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The push for “humanitarian invasion” continues

Regardless of how tired, threadbare and discredited the entire “humanitarian war” meme is becoming, and no matter how transparent the agenda, the Guardian is continuing to push for a “humanitarian”, intervention in Syria.

Currently you can read Simon Jenkins wringing his hands and his conscience. He starts reasonably well, with a brief overview of the horrors inflicted by previous western attempts to bring peace to the world, which does at least acknowledge how cynically brutal we have been. But he betrays the agenda behind his avowed sense of outrage with a rather shocking u-turn in the final few paragraphs, in which he argues that since bombing doesn’t win wars, there really might be nothing else to do but get over all those silly non-interventionist scruples and get right behind a full scale invasion of Syria. Here are his words (emphasis ours)

“…If ever in the past quarter century there was a clear humanitarian case for intervening to pacify, reorder and restore good governance to a failed state, it must be in Syria. I still regard this as none of Britain’s business, which should be to help refugees. But if parliament were to decide otherwise, there is no other moral course but to insert ground troops. If winning is Cameron’s goal, he should put his army where his mouth is and pledge a massive British presence in a UN intervention force….”

Does Jenkins realise the west has already been “intervening” in Syria for at least the past three years, and this is the main reason the state is “failing”? Does he know anything of the claims the civil war is not a domestic protest movement gone rogue but a cynically organised foreign intervention?

Can he tell us what he means by ‘winning’ in this specific context?

Meanwhile, elsewhere at the Graun Natalie Nougayrede is begging Obama “not to play Putin’s game in Syria.” Because Putin isn’t to be trusted. Let’s allow Natalie to explain exactly why in her own unforgettable words:

“…But Putin’s intentions are best described by the man himself. In a recent interview he was clear about the kind of “political process” he has in mind: “Holding early parliamentary elections and establishing ties with the so-called healthy opposition, involving them in running the country” – all this “in agreement” with Assad.”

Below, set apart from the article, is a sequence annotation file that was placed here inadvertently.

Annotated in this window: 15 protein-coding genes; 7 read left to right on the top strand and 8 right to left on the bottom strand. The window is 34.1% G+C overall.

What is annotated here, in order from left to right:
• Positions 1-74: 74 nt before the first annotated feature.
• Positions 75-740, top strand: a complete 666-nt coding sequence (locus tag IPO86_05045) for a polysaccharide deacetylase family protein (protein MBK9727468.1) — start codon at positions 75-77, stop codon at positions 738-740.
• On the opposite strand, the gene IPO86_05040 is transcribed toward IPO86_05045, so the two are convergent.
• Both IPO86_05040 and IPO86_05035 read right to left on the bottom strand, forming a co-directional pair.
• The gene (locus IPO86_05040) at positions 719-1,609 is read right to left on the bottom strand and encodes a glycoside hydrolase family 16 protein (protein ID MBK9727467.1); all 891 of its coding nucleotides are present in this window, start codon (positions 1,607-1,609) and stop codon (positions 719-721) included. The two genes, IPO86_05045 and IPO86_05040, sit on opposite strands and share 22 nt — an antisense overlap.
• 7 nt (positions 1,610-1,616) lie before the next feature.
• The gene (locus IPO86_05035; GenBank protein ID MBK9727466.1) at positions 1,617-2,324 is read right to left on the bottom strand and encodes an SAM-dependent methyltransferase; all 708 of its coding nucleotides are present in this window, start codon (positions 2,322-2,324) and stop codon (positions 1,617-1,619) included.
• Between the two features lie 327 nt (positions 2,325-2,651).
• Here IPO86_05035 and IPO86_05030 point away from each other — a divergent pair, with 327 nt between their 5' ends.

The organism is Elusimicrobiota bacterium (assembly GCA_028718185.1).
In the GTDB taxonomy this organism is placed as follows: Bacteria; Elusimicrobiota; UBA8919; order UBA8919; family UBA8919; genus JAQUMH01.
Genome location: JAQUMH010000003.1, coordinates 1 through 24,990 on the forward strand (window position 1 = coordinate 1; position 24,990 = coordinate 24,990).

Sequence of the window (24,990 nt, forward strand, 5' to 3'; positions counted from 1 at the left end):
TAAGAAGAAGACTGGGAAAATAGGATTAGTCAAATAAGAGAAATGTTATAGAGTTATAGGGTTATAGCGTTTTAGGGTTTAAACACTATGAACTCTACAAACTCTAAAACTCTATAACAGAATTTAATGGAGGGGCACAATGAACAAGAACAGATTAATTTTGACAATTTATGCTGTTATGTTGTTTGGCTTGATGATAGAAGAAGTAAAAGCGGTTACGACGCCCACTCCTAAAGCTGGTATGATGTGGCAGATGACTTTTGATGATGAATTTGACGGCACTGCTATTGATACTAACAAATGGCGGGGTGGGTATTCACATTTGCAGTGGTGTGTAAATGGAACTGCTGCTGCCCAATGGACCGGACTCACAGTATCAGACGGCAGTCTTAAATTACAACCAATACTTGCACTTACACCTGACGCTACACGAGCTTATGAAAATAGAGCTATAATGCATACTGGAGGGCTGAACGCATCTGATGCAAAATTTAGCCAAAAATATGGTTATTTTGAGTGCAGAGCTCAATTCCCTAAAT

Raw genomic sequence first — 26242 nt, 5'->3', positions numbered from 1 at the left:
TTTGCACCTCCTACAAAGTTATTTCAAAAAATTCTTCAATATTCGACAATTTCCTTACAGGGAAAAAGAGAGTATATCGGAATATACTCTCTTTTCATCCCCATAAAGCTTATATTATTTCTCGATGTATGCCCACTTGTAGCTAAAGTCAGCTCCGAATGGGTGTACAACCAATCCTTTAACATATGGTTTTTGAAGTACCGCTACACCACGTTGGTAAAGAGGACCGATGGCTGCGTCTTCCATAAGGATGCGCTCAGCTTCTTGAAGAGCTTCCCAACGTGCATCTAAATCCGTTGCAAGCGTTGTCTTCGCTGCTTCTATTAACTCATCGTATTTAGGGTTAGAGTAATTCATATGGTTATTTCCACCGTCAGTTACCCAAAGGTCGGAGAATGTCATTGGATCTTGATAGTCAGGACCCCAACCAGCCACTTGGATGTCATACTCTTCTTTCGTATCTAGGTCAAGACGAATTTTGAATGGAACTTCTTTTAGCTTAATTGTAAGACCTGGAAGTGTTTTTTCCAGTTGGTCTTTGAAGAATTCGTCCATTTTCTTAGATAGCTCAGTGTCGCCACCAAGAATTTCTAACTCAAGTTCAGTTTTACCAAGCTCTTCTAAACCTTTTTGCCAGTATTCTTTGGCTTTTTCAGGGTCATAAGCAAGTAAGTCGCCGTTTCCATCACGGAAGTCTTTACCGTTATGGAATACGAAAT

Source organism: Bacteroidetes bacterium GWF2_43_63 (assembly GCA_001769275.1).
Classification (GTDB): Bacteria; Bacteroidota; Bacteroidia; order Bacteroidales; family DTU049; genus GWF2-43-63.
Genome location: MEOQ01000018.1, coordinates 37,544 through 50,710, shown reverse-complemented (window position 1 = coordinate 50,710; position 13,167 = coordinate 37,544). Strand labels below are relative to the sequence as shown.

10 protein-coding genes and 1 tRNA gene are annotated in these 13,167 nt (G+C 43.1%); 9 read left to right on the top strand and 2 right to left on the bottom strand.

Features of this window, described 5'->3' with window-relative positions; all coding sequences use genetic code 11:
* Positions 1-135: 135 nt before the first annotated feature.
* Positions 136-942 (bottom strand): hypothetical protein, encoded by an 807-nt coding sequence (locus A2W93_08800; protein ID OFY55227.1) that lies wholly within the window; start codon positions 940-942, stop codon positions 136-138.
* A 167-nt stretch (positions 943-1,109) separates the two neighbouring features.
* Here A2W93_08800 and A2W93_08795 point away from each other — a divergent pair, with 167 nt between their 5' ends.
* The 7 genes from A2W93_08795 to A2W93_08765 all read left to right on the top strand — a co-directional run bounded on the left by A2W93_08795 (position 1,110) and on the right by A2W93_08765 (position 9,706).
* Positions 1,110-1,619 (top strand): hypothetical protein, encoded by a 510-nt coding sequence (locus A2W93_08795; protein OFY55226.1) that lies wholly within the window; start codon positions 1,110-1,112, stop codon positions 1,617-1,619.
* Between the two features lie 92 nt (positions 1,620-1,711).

Elections? Power-sharing? Healthy opposition? What foolishness is this? But of course Natalie knows what this really means is “fake elections in a war torn country,” because Putin is playing the same game Kissinger played with the Khmer Rouge. This is a legitimate comparison you understand, and not some hysterically offensive bid to discredit by association. Assad is exactly like the Khmer Rouge. You heard it from Natalie.

Notably she doesn’t offer any specific alternatives to Putin’s crazy “democracy” fixation. What she does offer in abundance is scatter gun claims from the propaganda matrix. Everything is thrown in the mix here. Assad’s alleged “barrel bombs” of course get a mention, though the distortions and outright deceptions underpinning that narrative are not discussed. Assad being responsible for most civilian deaths is said as if it were a known fact and not merely an assertion, as is Assad’s army being “pumped up with new Russian weapons”(she links to an earlier Guardian article for “proof” of this, even though said article itself is reproducing nothing but hearsay, and contains a direct refutation by the Syrian ambassador to Moscow, who points out Russia has been supplying Syria with weapons quite openly for 40 years.)

All of this looks strained and frantic and hollow, because it is. The rationale behind western intervention has been discredited and exposed to the point where nothing honest can be said in its favour. While the US seems to be going for broke in the Middle east and worldwide, lies, smears and allusions are all the justification it has left. Like Jenkins, Natalie is asking us to believe diplomacy, negotiations and elections are just for tyrants and the Khmer Rouge, while illegally invading a sovereign country, supplanting and/or murdering its elected leader and killing thousands of innocent civilians in the process is the more ethical, democratic and freedom-loving thing to do.

But neither of them can quite bring themselves to say such a thing outloud.


7 Comments

  1. Pingback: PM Cameron face presiuni pentru „o masiva prezenta britanica in cadrul unei interventii in forta a UN in Siria!” | Lupul Dacic

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  3. I assume the first step to securing a UN mandate to invading Syria would be a regime change operation in Russia to replace Putin with a Yeltsinite puppet. So the first step would be an invasion of Russia? Good luck with that.




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    • They probably hope to foment a color revolution in Russia and get the job done without having to put US boots on Russian soil or risk WWIII. They probably already have the color picked out and all the gimmicks to go with it ready to roll out, and have daydreams of Putin in an orange jump suit at the Hague sentenced to death for ‘war crimes.’ These people want vengeance pretty bad.




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  4. Seamus Padraig says

    “If winning is Cameron’s goal, he should put his army where his mouth is and pledge a massive British presence in a UN intervention force….”

    Is Jenkin’s not aware that a UN mission in Syria would be impossible without Russia, which has a Security Council veto? If a UN force is what he’s after, then it makes more sense to side WITH Russia rather than against it. Is that what he wants? Or is he just trying to confuse us all?




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